Quantum Taps AWS for Cloud-Powered Disaster Recovery

Posted on January 12, 2016 By Pedro Hernandez

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Why set up a disaster recovery site when Amazon Web Services (AWS) already operates world-class cloud data centers?

That's the thinking behind Quantum's latest offering, Q-Cloud Protect. Available now in the Amazon Marketplace, the product is a virtual appliance that uses Elastic Compute Cloud (EC2) and Amazon Simple Storage Service (S3), and works in tandem with the company's Quantum DXi backup appliances (virtual and physical), to provide customers with off-site disaster recovery (DR) services.

By eliminating the capital expense of DR storage and placing their backup data on the cloud, businesses can greatly reduce the cost of disaster recovery, asserts Eric Bassier, senior director of Product Management and Marketing for Quantum. Even businesses that ship tapes to an off-site facility can benefit from cloud economics.

"What's being stored on the cloud is just the deduplicated blocks of data," Bassier told InfoStor. Using the company's variable-length deduplication technology, Q-Cloud Protect can cut cloud storage and transmission costs by up to 90 percent, according to company estimates. Quantum's variable-length approach results in 3x to 5x "better data reduction than a fixed-block dedupe algorithm," he said.

In essence, Q-Cloud Protect can help businesses, particularly smaller enterprises with tighter IT budgets, avoid the upfront storage costs of properly protecting their operations against floods, earthquakes and any number of natural and man-made disasters, said Bassier. "It's all operational expense, no capital expense." Further keeping costs in check is a metered pricing, a licensing model that charges customers on an hourly basis.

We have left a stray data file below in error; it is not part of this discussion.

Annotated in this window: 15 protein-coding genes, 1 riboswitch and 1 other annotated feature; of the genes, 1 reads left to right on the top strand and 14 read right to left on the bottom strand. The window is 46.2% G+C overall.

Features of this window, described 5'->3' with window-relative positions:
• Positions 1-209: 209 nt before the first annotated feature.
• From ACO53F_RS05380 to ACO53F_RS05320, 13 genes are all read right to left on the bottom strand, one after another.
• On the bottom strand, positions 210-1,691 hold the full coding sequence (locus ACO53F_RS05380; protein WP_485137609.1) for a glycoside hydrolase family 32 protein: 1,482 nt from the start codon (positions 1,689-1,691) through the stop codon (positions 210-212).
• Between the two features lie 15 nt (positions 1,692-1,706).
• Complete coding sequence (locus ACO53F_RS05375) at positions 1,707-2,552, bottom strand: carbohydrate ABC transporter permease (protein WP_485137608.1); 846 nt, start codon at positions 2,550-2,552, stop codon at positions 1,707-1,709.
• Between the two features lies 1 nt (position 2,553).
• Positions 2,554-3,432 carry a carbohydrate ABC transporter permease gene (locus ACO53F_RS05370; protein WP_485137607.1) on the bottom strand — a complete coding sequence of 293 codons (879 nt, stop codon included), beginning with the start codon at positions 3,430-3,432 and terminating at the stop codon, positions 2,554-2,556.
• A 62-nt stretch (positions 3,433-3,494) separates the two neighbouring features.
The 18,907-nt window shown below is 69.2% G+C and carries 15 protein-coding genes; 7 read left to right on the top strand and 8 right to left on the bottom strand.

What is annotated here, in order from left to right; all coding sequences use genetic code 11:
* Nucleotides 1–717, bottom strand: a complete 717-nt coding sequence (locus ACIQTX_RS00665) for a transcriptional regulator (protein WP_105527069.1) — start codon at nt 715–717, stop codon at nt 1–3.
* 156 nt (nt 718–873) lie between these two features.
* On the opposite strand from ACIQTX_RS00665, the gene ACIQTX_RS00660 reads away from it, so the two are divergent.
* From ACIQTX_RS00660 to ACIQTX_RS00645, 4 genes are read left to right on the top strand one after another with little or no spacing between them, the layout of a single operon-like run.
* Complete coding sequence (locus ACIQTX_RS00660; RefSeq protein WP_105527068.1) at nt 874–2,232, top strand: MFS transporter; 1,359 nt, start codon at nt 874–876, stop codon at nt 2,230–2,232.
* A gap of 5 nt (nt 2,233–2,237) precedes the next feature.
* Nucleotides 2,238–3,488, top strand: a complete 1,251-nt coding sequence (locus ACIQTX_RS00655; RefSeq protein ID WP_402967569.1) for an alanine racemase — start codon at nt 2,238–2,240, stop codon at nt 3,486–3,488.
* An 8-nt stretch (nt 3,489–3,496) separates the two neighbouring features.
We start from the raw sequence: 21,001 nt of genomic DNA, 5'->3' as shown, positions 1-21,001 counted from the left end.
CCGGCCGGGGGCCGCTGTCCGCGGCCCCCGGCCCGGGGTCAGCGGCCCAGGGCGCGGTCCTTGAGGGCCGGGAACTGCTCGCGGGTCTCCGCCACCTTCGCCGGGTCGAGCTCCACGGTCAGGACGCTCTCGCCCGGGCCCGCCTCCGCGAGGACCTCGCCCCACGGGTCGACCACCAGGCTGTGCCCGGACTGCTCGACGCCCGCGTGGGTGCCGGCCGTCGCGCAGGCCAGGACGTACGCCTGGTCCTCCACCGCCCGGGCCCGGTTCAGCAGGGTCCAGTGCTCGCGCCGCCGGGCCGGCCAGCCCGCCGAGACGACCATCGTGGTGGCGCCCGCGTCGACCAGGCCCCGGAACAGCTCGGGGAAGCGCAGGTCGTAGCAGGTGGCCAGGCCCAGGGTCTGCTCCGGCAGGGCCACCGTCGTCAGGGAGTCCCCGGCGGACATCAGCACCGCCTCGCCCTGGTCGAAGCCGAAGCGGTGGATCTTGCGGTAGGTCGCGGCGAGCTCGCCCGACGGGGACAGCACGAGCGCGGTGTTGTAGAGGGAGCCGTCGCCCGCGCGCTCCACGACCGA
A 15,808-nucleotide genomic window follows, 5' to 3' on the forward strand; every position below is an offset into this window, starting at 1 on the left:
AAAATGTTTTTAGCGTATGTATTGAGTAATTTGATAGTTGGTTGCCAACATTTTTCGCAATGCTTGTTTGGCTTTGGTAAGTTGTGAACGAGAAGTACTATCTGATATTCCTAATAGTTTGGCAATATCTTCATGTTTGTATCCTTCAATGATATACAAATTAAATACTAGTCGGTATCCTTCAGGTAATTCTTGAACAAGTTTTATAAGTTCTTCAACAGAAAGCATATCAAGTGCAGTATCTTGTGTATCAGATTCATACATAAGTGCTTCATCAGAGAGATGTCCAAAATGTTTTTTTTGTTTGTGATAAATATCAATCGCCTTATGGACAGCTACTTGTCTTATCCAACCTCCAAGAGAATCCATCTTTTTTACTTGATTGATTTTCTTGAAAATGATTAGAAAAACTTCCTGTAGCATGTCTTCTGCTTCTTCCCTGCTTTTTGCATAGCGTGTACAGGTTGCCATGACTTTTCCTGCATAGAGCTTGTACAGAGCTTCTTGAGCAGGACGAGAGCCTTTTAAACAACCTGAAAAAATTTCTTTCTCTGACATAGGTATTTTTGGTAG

For added flexibility, Q-Cloud Protect can be "downloaded and operated in any one of any Amazon's data centers," said Bassier. For example, a customer in the western U.S. can designate Amazon's North Virginia cloud data center, or any other part of the AWS global infrastructure, as a de facto DR site. Quantum recommends storing DR data 100 miles from the primary data center, however.

Enterprises that have already expanded their IT operations into Amazon's cloud ecosystem will have to trouble adapting to the new paradigm. "For customers that are already using AWS, it's another virtual machine that they'll be able to manage within their Amazon environment," said Bassier.

Q-Cloud Protect also serves as a stepping stone for companies that are considering hybrid-cloud approaches for their IT requirements. "This is a great application, a great use case, for the cloud," said Bassier.

Q-Cloud Protect joins Q-Cloud Archive and Q-Cloud Vault as part of Quantum's cloud-enabled data protection product slate. It is available now in the public Amazon Marketplace and will be available for GovCloud and C2S customers sometime in the first quarter of 2016. Support for Microsoft Azure and Google's cloud is also in the works, Bassier revealed.

Pedro Hernandez is a contributing editor at Infostor. Follow him on Twitter @ecoINSITE.

Photo courtesy of Shutterstock.


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